Just as you’d clean up your own mess in a public place out of respect for others, when you clean up after yourself at home it shows respect for yourself–and you get to enjoy the resulting peace and tidiness.

Finding More Messes

Several times, the process of cleaning has unearthed evidence of major problems that a housekeeper might not have interpreted as the red flags that they were.

Drip stains on the inside of our dining room window heralded yet another leak. Water spots on the floor of the kitchen revealed a leak from the upstairs bathroom. Little black specks on the porch signified an infestation of crickets. The strange aroma in the dryer exposed a bird stuck in the duct. A pool of water under the kitchen sink clued us in to the cracked garbage disposal.

If someone had simply taken these messes at face value and cleaned them up, the underlying issues would have persisted unresolved. Instead, we were able to intervene before too much damage was done.

All The Stuff

In addition to confronting my messes, cleaning our home forces me to confront all my stuff.

Like most Americans, I have more stuff than I truly need. We’ve decluttered and donated multiple carloads of the excess, but we’re far from being minimalists. Opening our closets and cabinets to see all our belongings on a regular basis helps keep us from accumulating more. Often when I’m cleaning, I’ll even find more items to donate. By looking in all areas of our house regularly, we maintain an accurate inventory so we don’t purchase duplicates or triplicates, and when we’re tempted to buy anything we’re keenly aware of the space we have (or don’t have) available.

Cleaning our own home has actually made me wish for a smaller house. No more keeping up with the Joneses–more clutter just means more time spent dusting and maintaining things we rarely use. While we won’t be downsizing our house anytime soon, we have made a conscious effort to invite more guests and entertain more often so we at least put the space to good use.

First World Problems

This blog is all about choices. Hopefully, it helps you make better choices that lead to a better life more in line with your own values. It’s important to remember, though, that having options is a privilege.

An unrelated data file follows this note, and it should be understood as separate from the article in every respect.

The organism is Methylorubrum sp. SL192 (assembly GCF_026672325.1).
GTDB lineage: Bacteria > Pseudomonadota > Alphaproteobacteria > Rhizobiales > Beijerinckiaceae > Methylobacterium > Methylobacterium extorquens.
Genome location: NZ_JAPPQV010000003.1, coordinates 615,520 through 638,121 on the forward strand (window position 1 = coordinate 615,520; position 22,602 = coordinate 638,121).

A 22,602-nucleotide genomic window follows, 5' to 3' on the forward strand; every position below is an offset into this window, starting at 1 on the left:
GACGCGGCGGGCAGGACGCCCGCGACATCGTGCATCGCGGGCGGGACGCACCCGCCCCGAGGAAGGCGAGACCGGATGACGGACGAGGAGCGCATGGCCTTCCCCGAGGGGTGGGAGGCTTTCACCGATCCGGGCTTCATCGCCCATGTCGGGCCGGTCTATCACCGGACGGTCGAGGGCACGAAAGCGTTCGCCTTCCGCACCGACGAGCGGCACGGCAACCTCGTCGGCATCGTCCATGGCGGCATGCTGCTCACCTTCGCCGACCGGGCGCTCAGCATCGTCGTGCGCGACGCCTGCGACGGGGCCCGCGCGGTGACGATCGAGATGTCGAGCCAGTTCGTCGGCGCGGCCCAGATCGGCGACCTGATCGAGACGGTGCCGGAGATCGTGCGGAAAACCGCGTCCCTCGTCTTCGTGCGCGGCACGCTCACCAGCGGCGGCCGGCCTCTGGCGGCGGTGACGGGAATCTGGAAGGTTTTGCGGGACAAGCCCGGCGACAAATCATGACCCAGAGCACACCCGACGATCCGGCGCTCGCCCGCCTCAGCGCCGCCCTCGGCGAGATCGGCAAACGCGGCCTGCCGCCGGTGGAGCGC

Being born in the USA is a privilege. Access to higher education is a privilege. Having the option to hire help around the house is a privilege. I benefit from and appreciate all of these privileges and many, many more.

Cait Flanders, Mrs. Frugalwoods, and She Picks Up Pennies describe the privilege of choice more eloquently than I ever could, so thanks for indulging me as I write about one particular choice that falls squarely into the category of #firstworldprobs.

What choices do you make that your friends and neighbors don’t understand? Share your thoughts in the comments below. 

DIY: Homemade Household Cleaners
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Comments 16

  1. “We also clean what is dirty and nothing more.” This. You know, it took me years and years to finally start to do this!? And now I clean much, much less.

    We live in a newer housing development and we are one of the few that bought small trees, dug the holes and planted them ourselves. We also did all the rock/landscaping around the house. The satisfactory feeling of seeing the results of my own labor made it worth it to me (not to mention the money saved).

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  2. I can relate to all the things you’ve written here. And yet I will still use a housecleaning crew because I am simply in a stage of life where my time is at a premium and it’s much better spent on my children, my job and my friends than on cleaning. 🙂

    My hope is that as my sons grow older and more capable, we can clean together. I think it’s an important life skill for them to have.

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      Their future roommates and wives will thank you for this!
      I totally get why you and others have help with cleaning. Time really is a valuable and finite resource and there’s no wrong answer, just multiple good options as long as they’re chosen thoughtfully.